By the Light of the Moon

The other night, when Tolby woke at 3 am--as has been her dentally-induced habit as of late--we let her do a thorough cleansing of the tear ducts instead of going in right away to soothe her. Being that her tear ducts have a pretty vigorous maintenance plan as it is, such action was probably not necessary, but there you have it. At least my husband and I got an extra fifteen minutes of laying in bed, dreaming about dreaming. When I finally went in to get her, she had worked her sinuses (sinii?) into such a tizzy that she could no longer breathe properly through her nose. The result was a gaping look of befuddlement as she pulled in great gasps of air through swollen gums. How could you do this to me, mother? There was no anger, no sadness--only circular astonishment. Mouth open, eyebrows raised, her face was a round, red question mark. I held her to my chest for awhile and stared. Her expression was borne of mucus and my own analysis, but it seemed so real. She seemed so real. Then I lifted her onto my shoulder and hip-swayed her into submission with a efficiency no overpriced glider could mimic.

Waking up at 3 am is worth it if it means I can be there to see her turn into a little person.


Books Are Good, MmmKay?

When I was younger, afire with the hormones of pre- and actual-pubescence, there were a lot of literary characters I found hot. Among them: Johnny Tremain, Mercutio, Benedyk, Gilbert Bly, Sodapop Curtis and, depending on my mood, Dally Winston. For the sake of discussion, I'm talking about the kind of books we read in school, not the countless and more generic young adult novels I scarfed down like the Cup O' Noodles I grabbed from the pantry every day after school. Books were my life, and for lack of any action that wasn't confined to 150+ pages of pallid paper, I took romance where I could get it. Oh, the drama and the intriuge of that cocky Johnny with the gimp hand and his star-crossed Cilla. They will get together! They won't get together! They will! They won't! Kiss me, you fool! I just could not get enough. At thirteen, the world of masculine humanity, past, present and future, was at my disposal, and I tore through those pages by the hundreds. Then, at night, I'd lay awake in bed, my nose pressed into my drool-stained pillow that somehow smelled good, and make my own fantasies inside my head. These creations were a strange blend of Shakespearian, revolutionary, Canadian and midwest, mixed with DePaolo Middle School. The glory of it was that anything was possible then; I could honestly believe that, one day, I would meet someone as dashing as Mercutio, as tragically flawed as Johnny or Dally, as darn sweet as Gilbert Bly. All I needed was to be somewhere else. To be someone else.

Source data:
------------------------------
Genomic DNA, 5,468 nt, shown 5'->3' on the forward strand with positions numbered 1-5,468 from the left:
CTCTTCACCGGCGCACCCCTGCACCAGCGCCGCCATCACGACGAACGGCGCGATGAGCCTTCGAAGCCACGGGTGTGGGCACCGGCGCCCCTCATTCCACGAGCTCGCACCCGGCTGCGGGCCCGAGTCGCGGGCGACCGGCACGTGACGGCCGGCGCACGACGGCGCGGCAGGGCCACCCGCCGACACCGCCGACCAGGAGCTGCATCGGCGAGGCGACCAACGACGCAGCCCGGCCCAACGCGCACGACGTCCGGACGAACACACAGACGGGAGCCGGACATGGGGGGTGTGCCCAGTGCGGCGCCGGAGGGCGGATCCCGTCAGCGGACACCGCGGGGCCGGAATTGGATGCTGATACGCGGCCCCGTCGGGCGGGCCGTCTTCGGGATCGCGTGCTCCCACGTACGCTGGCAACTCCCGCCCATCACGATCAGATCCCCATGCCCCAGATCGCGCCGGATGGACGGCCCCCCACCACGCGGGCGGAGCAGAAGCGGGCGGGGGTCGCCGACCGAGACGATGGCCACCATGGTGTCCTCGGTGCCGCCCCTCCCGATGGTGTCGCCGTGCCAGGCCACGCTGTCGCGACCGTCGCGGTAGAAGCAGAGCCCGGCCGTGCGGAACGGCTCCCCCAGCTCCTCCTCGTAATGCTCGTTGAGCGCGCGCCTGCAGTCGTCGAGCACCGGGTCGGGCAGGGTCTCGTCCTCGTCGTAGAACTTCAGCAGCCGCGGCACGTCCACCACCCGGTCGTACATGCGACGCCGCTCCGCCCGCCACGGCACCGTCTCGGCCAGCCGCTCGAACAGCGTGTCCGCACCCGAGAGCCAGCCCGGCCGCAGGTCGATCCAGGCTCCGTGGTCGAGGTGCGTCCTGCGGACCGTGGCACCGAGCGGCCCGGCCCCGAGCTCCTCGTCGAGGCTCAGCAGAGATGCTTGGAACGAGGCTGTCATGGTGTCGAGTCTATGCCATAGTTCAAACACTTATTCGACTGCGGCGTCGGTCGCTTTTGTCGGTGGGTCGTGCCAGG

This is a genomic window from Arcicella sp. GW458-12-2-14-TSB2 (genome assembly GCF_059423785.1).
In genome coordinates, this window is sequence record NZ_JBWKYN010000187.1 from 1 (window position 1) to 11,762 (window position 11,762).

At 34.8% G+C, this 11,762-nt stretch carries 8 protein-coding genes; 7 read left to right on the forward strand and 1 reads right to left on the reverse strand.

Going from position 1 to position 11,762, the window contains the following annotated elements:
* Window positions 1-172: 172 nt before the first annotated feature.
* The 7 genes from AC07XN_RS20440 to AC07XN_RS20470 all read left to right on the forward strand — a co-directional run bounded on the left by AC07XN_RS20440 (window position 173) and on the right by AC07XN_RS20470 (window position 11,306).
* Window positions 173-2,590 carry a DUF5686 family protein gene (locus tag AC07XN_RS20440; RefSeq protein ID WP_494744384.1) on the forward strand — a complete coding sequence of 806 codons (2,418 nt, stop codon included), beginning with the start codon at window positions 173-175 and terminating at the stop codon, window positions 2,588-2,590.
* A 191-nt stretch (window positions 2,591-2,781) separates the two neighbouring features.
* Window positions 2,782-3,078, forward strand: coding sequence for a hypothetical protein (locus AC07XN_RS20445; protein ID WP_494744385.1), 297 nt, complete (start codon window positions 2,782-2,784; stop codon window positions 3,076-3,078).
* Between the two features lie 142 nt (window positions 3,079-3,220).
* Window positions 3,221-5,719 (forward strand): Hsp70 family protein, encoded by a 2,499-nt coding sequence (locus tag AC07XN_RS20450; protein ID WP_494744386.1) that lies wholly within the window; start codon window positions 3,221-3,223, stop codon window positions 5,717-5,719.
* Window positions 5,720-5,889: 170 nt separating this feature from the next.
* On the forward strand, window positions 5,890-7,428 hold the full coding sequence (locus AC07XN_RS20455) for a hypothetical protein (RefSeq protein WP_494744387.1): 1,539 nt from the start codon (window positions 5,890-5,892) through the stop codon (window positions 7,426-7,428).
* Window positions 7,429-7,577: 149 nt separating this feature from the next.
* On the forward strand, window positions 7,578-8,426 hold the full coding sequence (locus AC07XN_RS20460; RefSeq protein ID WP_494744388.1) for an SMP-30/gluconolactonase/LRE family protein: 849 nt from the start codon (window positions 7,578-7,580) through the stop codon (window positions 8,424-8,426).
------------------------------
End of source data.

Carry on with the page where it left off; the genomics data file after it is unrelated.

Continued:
So I waited, and I read. Then I got some cars, an education, and several jobs. Got a life, became a wife. And it's funny, because sometimes I still bury my face in the pillow, searching for the smells of childhood and wondering where it went, the hopeful excitement of not knowing.


Luck of the Draw

My baby should be surly. She should realize that the world owes her something and act accordingly when it doesn't come through. She should raise a wicked eyebrow when she farts. She should chuck her frozen teething ring, pock-marked by two sharp eruptions, across the room because it just doesn't do anything to numb the pain, godddamit! By virtue of being my child, she should do all these things, and more. But I guess she didn't get the email.

She's too beautiful, too sweet, too mild-mannered and calm to be mine. She should've been born to a mother--no, a mommy--who is soft in all the right places: soft chest, soft arms, words of adoration welling up inside and brimming to the surface, softly. She is not the type of child who belongs to a woman who looks at soft, written out four times in one sentence, and thinks, "wow, that is a weird looking word." She is more than language could ever say. She should have a mother who knows that.

But she is mine. I am hers. And that's really an uneven exchange. I am the one who got lucky the day my husband laid that swaddled bundle in my morphine hold as her warmth stilled the shivers that wracked me. Every day she grows, blood running hotter through each squiggling extremity. Every day her friction melts me more.

But enough? I'm afraid not.


Good Will Hunting

So, here's a question for ya'll: do you have a will? I don't. I can rationalize this by stating that wills are a money-related business, and most things fiscal fall to my husband (not all, but most). My husband--the man who thinks he is immortal. So immortal, in fact, that most of his bi-weekly paychecks go into our retirement plan. We live on mac 'n cheese and Two Buck Chuck now so that, one day, he can be old and crotchety in a garage as big as our current house, restoring vintage Porsches. His certainly has a keen sense of foresight; it just doesn't extend to the Pearly Gates.

For that reason, my husband's mother is now on a quest to instill some semblance of maturity into the father of her one and only beloved grandchild. For as long as I've known her, she has left cut-out newspaper articles on the nightstand next to the bed we sleep in when we visit. Sometimes the Dear Abby excerpt is a bit on the cryptic side, and we wonder why she figures the sterling chain of our lives is lacking this particular pearl of wisdom. Other times, like this past weekend, it is abundantly clear. Sitting under the pale glow of the bedside lamp was a six part series titled Why Dying Without a Will is a Bad Idea.

Each state has an intestacy statute (that's latin for should've written a will, dumbass) which dictates who gets a person's property if s/he dies without a will. In the case of married people with children, the decedent's property is split between the surviving spouse and the children (when they reach the age of majority). In the case of a married couple without children, however, things get dicey. As in, many states will force the surviving spouse to share the estate of his dearly departed with the in-laws. So, if your relationship with your beloved's parents is such that the four of you can't even agree on what kind of pizza to order when you begrudgingly stop by on a Saturday evening, you might want to consider drafting that will.

Of course, there are many more issues that make dying intestate a bad, bad idea, whether you are single, married, civilly unionized, childless, childful and/or in possession of a hamster.